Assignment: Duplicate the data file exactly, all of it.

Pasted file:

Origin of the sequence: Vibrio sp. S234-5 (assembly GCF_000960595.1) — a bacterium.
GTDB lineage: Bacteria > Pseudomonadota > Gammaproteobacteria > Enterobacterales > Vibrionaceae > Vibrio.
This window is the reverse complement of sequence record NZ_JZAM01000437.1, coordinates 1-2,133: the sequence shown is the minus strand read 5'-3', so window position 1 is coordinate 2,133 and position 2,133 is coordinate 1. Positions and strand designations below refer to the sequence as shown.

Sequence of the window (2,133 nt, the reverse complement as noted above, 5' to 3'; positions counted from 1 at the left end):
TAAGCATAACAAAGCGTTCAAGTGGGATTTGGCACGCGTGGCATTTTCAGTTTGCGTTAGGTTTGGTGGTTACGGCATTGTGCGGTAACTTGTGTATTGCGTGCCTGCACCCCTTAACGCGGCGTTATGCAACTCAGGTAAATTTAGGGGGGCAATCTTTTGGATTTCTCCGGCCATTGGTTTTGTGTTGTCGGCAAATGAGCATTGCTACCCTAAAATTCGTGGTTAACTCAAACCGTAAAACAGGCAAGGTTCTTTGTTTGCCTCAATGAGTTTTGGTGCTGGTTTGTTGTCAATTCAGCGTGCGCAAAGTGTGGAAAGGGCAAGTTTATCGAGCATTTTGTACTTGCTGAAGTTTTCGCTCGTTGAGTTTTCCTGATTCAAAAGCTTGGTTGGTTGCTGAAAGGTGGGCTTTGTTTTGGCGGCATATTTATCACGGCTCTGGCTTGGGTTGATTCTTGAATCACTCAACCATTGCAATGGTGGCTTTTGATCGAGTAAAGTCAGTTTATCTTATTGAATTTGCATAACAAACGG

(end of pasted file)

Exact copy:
Origin of the sequence: Vibrio sp. S234-5 (assembly GCF_000960595.1) — a bacterium.
GTDB lineage: Bacteria > Pseudomonadota > Gammaproteobacteria > Enterobacterales > Vibrionaceae > Vibrio.
This window is the reverse complement of sequence record NZ_JZAM01000437.1, coordinates 1-2,133: the sequence shown is the minus strand read 5'-3', so window position 1 is coordinate 2,133 and position 2,133 is coordinate 1. Positions and strand designations below refer to the sequence as shown.

Sequence of the window (2,133 nt, the reverse complement as noted above, 5' to 3'; positions counted from 1 at the left end):
TAAGCATAACAAAGCGTTCAAGTGGGATTTGGCACGCGTGGCATTTTCAGTTTGCGTTAGGTTTGGTGGTTACGGCATTGTGCGGTAACTTGTGTATTGCGTGCCTGCACCCCTTAACGCGGCGTTATGCAACTCAGGTAAATTTAGGGGGGCAATCTTTTGGATTTCTCCGGCCATTGGTTTTGTGTTGTCGGCAAATGAGCATTGCTACCCTAAAATTCGTGGTTAACTCAAACCGTAAAACAGGCAAGGTTCTTTGTTTGCCTCAATGAGTTTTGGTGCTGGTTTGTTGTCAATTCAGCGTGCGCAAAGTGTGGAAAGGGCAAGTTTATCGAGCATTTTGTACTTGCTGAAGTTTTCGCTCGTTGAGTTTTCCTGATTCAAAAGCTTGGTTGGTTGCTGAAAGGTGGGCTTTGTTTTGGCGGCATATTTATCACGGCTCTGGCTTGGGTTGATTCTTGAATCACTCAACCATTGCAATGGTGGCTTTTGATCGAGTAAAGTCAGTTTATCTTATTGAATTTGCATAACAAACGG